- Identify and engage stakeholders and partners, assess needs, and generate products and tools that support management decisions, adaptation, and resilience to acidification.
The plan highlights the importance of NOAA’s collaborations with international, interagency, and external academic and industry research partners, which have contributed vastly to our collective understanding of acidification. A team of more than 80 NOAA authors and non-NOAA technical contributors crafted the research plan, including PMEL's Simone Alin, Brendan Carter, Jessica Cross, Richard Feely, Carol Stepien and Adrienne Sutton.
PMEL's Carbon Program's mission is to advance our scientific understanding of the ocean carbon cycle by documenting the evolving state of the ocean carbon chemistry with high quality measurements on ships and autonomous platforms, studying the processes controlling the role of the ocean in the global carbon cycle, and investigating how rising atmospheric CO2 and climate change affect the chemistry of the oceans and its marine ecosystems.This research is relevant to many challenges our society is currently facing including climate change, managing our fisheries, and protecting our oceans, coasts and Great Lakes.
For additional information on NOAA’s acidification research, please refer to NOAA's Ocean, Coastal, and Great Lakes Acidification Research Plan (Full Plan or Highlights), the NOAA Ocean Acidification Program website’s plan page, and the Interagency Working Group on Ocean Acidification website.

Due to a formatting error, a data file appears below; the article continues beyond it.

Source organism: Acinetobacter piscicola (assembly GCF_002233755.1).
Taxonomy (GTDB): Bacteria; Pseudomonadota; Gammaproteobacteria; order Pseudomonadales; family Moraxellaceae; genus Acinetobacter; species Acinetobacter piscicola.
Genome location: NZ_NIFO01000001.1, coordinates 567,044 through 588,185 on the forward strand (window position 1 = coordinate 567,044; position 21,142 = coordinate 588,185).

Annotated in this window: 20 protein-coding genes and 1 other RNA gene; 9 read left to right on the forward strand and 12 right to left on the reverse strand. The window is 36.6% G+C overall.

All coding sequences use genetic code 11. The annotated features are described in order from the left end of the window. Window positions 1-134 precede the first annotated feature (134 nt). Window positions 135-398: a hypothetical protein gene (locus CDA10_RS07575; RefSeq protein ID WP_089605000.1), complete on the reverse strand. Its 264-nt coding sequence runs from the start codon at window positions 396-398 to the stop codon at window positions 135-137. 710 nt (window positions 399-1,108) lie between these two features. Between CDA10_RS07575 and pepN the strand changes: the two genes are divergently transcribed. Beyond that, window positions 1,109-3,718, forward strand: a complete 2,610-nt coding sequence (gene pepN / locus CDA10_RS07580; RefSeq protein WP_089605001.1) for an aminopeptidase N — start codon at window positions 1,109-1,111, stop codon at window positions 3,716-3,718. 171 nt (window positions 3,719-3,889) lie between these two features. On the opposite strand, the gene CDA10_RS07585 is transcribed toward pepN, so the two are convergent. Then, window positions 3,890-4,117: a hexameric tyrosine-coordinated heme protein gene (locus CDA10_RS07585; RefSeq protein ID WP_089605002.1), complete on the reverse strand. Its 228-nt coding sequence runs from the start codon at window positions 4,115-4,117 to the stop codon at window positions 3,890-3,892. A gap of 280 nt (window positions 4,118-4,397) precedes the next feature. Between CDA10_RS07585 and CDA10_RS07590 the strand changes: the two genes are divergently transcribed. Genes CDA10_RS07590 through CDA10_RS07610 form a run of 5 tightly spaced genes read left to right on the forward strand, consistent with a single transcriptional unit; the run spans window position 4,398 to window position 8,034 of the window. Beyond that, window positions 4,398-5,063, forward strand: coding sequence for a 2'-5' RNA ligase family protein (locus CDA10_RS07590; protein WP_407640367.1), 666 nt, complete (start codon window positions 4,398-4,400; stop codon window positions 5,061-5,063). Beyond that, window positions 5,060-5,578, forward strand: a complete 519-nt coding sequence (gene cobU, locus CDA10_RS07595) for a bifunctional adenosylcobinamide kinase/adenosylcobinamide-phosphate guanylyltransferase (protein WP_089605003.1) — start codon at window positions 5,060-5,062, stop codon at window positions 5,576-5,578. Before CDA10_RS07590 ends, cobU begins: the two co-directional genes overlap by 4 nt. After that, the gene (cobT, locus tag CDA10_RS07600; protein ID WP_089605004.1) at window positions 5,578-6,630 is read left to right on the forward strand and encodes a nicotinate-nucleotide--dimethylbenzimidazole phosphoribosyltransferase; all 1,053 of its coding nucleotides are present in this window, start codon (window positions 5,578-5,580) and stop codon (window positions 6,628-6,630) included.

The ocean is the flywheel that propels the climate system, storing huge amounts of heat and carbon in a vast reservoir that covers 70 percent of Earth’s surface. Measuring changes in that heat content over time has been a subject of intense scientific research, with analyses growing more precise as observing systems expand and the duration of measurements grows. In a new article published in the journal Nature Climate Change, Gregory Johnson and John Lyman with PMEL's Large Scale Ocean Physics group analyzed four prominent ocean temperature datasets and found that over the past 52 years, the number of ocean regions showing long-term warming trends dwarfs the regions showing cooling trends.
“Ocean warming is tightly linked to increases in atmospheric greenhouse gases concentrations, so global ocean temperature trends are an important yardstick for measuring climate change,” said Johnson. “We noticed that as the time-series of upper ocean heat content we were analyzing grew over the years, more of the ocean area was covered by a statistically significant warming trend.”
Johnson and Lyman decided to step back and look at how temperature trends changed when estimated over varying time periods. To investigate those questions, the pair generated annual maps of ocean heat content anomalies in the upper 700 meters of ocean from 1993 to 2019 by combining sea-level data from satellite altimeters with ocean temperature data. They also analyzed annual maps of ocean temperature data from the upper 700 meters from 1968 to 2019 from three other research groups: NOAA’s National Center for Environmental Information, the Japan Meteorological Agency, and the Chinese Academy of Science’s Institute of Atmospheric Physics.